Picture by Rupert Fox from a design by Michael William Alabaster

 

The Alabaster Chronicle 

The Journal of the Alabaster Society 

 

NUMBER NINETEEN,  AUTUMN 2002 

Contents

 



Editorial

by Laraine Hake - October 2002 

Welcome to Alabaster Chronicle Number Nineteen! I hope you will find it filled with a variety of different types of information, some of which, at least, you will really enjoy.

2002 seems to have passed so quickly. Already it is the end of October: the lawns are covered in leaves and the nights are drawing in. I do hope that it has been a good year for most of you and that your positive experiences outweigh the negative ones.

As far you will see from the News Pages, the Alabaster family is still doing its level best to populate the world, with several new Alabaster descendants being born. Within the same pages you will see that the Alabaster family really does seem to have had a go at spreading over the whole of the globe - our latest communication having arrived from an Alabaster of Argentian descent!

The Sixth Alabaster Gathering did turn out to be a positive experience for many, judging by the correspondence that I received after it. It is reported in detail further in this Chronicle. Just at the moment, I am not sure how we will equal it, let alone better it…………but 2005 is a long way away!

Those of you who saw the amazing Alabaster Book, produced by Ron Alabaster West and his family, from your contributions, will doubtless have already completed the enclosed form ordering your own copy. Make sure that it is sent direct to Ron. There is also this year's subscription renewal, which should be sent to Robin.

At the end of August, I met up with Oriole Veldhuis and her sister, Faye, who were visiting UK from Canada, and happened to be staying in Norwich for two nights. We had a great day together in Hadleigh, actually trying out Sue Andrews' walk, (page 38), which is when I took the photographs. Oriole and Faye are descendants of Mary Ann Rebecca Alabaster, branch IIC.

My apologies that this edition is somewhat behind my self-imposed schedule. The pressures and time needed for school do seem to have grown dramatically of late! Thank you to all those who have contributed to the Chronicle, whether by letters, articles or their own personal reminiscing. I would really appreciate further contributions of these types, as well as your general support!

To Contents


News from Around the World

Leos Thivillier KnoblochValerie Knobloch, Germany (IV) 13th April 2002
At last he is here - our little grandson - photo is attached - born on the 07.04.2002, his name is Léos Thivillier Knobloch and his very proud and happy parents are Jennifer Knobloch and Bruno Thivillier.
Jenni and Bruno are so happy and 'Omama and Opapa' too.
At the moment Peter and I are recovering from a very bad flu (otherwise we would be in France now) and will be travelling to France next weekend when we hope to have fully recovered. Unfortunately this will mean that we shall not to coming to the Gathering after all - on one hand I am of course very disappointed but the joy of seeing our little Léos is very great as you can imagine. Please give our best wishes to all 'family members' and hope that the occasion will be something to look back on for a very long time.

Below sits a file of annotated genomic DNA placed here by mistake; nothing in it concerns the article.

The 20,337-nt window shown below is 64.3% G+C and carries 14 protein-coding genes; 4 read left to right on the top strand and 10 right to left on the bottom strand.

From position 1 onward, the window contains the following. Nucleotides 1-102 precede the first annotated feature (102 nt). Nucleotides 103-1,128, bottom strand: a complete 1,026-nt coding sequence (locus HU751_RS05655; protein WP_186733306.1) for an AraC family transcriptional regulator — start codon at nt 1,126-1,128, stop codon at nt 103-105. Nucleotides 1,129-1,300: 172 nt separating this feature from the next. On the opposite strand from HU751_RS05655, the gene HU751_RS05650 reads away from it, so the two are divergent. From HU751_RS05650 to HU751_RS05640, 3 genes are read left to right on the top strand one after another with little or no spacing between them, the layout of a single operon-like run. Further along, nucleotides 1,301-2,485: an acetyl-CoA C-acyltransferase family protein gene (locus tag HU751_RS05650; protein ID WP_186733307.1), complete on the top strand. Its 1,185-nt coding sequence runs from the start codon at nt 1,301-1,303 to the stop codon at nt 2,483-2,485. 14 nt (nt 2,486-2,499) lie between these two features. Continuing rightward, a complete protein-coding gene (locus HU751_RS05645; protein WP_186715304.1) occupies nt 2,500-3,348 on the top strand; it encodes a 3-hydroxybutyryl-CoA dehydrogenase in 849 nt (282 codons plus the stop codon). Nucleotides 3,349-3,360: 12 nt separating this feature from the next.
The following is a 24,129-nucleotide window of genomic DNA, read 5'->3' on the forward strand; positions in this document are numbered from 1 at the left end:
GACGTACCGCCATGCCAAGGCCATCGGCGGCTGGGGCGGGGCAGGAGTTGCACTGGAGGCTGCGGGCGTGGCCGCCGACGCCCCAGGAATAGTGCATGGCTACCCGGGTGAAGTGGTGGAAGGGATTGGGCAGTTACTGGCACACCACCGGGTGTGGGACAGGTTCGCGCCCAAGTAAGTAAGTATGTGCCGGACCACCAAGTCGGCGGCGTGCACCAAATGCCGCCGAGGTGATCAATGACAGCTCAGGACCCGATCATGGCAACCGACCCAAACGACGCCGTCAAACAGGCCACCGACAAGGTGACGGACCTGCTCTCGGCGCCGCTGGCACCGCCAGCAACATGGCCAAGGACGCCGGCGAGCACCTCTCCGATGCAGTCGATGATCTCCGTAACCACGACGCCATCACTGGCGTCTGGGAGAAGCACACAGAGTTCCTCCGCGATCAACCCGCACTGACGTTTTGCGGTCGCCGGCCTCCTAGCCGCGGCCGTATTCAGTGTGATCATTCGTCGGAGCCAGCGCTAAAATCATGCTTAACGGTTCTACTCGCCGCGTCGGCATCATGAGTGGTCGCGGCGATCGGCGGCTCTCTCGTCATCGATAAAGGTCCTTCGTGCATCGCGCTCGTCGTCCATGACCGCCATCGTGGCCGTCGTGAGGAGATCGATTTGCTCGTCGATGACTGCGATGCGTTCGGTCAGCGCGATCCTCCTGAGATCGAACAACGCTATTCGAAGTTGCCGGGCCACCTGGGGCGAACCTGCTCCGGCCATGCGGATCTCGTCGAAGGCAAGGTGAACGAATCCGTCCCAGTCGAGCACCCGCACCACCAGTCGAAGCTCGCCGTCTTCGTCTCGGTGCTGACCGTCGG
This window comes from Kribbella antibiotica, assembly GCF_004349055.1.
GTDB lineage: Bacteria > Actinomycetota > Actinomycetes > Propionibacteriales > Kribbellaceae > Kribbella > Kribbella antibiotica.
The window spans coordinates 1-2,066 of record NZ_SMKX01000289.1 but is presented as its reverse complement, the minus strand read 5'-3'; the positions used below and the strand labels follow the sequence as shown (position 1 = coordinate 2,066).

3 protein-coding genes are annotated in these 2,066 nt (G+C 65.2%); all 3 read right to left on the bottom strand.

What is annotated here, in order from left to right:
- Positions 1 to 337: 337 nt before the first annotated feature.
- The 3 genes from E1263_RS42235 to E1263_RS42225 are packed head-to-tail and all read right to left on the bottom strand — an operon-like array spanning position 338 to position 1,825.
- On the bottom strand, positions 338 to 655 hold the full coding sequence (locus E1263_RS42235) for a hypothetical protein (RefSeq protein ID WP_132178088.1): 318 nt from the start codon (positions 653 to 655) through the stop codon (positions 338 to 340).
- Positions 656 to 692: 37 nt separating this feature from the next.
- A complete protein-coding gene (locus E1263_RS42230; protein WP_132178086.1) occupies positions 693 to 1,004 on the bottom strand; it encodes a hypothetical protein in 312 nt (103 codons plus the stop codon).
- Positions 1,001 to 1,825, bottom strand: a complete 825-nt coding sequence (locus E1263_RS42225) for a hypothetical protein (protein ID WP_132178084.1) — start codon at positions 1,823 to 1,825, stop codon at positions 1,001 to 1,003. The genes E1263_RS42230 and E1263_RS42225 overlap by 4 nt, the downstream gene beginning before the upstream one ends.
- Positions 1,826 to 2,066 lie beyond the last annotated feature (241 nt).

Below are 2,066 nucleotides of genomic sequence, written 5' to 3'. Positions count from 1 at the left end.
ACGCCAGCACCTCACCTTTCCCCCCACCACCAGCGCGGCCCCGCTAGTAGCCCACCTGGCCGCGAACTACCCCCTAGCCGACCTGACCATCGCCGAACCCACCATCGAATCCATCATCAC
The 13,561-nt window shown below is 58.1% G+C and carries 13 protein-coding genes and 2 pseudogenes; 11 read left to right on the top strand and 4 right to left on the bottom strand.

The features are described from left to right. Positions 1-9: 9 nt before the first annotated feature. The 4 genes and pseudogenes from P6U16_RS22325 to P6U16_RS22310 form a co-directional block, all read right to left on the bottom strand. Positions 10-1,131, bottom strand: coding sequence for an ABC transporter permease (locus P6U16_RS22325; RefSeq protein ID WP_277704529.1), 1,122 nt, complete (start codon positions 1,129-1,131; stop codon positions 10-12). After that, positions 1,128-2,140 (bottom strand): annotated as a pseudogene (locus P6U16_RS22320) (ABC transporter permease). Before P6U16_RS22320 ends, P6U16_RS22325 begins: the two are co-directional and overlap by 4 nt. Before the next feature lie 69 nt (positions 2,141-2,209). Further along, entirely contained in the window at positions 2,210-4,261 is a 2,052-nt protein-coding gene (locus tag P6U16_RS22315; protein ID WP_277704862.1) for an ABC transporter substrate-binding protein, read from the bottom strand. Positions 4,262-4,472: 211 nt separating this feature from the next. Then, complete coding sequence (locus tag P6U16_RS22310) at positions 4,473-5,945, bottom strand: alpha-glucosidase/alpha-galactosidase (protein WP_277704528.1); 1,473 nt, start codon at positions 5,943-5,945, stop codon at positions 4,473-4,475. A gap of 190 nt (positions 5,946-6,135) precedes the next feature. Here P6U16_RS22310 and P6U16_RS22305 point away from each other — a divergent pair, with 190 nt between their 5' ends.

John and Shirley Alabaster (IV) May 2002
John and I would be quite happy to research in the London area, (for fellow members of the Alabaster Society) perhaps we could put a note to this effect in the next Chronicle.

Audrey Tilling (nee Alabaster) (IIA) May 2002
Great news for me is the arrival of my fourth great-grandchild, born to grandson Richard and his wife living in Hove, Sussex. On Saturday, my son Alan drove me down to see the little chap. I will now add him to my own family tree - after all, he must have Alabaster blood in him!!

Eileen Fowler (WofW) 13th June 2002
Just to let you know that our son Russell has presented us with our first grandchild - Alyssa Jade Fowler, born on 5th June, weighing 8lbs.8oz, with a mop of red hair. Both Alyssa and her mum, Angela, are doing well and Tia their dalmation has taken to the noisy little intruder with no problems.
Sorry we didn't make the Gathering, but I would be interested in one of the Family Record Books when available.

Betty (Alabaster!) West (IV) 23rd July 2002
Laraine hoped for a comment about 'The Book' from Ron, but alas he felt word bound. So I am writing a few words instead. I know that he really enjoyed compiling the book and was so pleased with everyone's co-operation and interest, but alas Ron's honeymoon with our ancient passed on Apple Mac. computer is sadly at an end. No longer is our dining table and surrounding carpet littered with piles of 'do not touch', 'no photo', 'wrong colour', 'still waiting', papers. Our trips to Northampton to discuss leather colour and how much gold leaf, have ceased. No longer is there an A4 sized cardboard box on the doorstep awaiting the delivery of special boarded envelopes. The long evenings for Rene (Ron's sister) and me when we catalogued and eased papers into special acid free sleeves are no more, the computer has been silenced. It now knows all the mild expletives used in this house while a rookie learned how to centre pages, do horizontal and vertical lines, alphabetically order, etc...etc. The Book is complete. We are now experiencing another honeymoon....with a scanner! I think it will last a long time.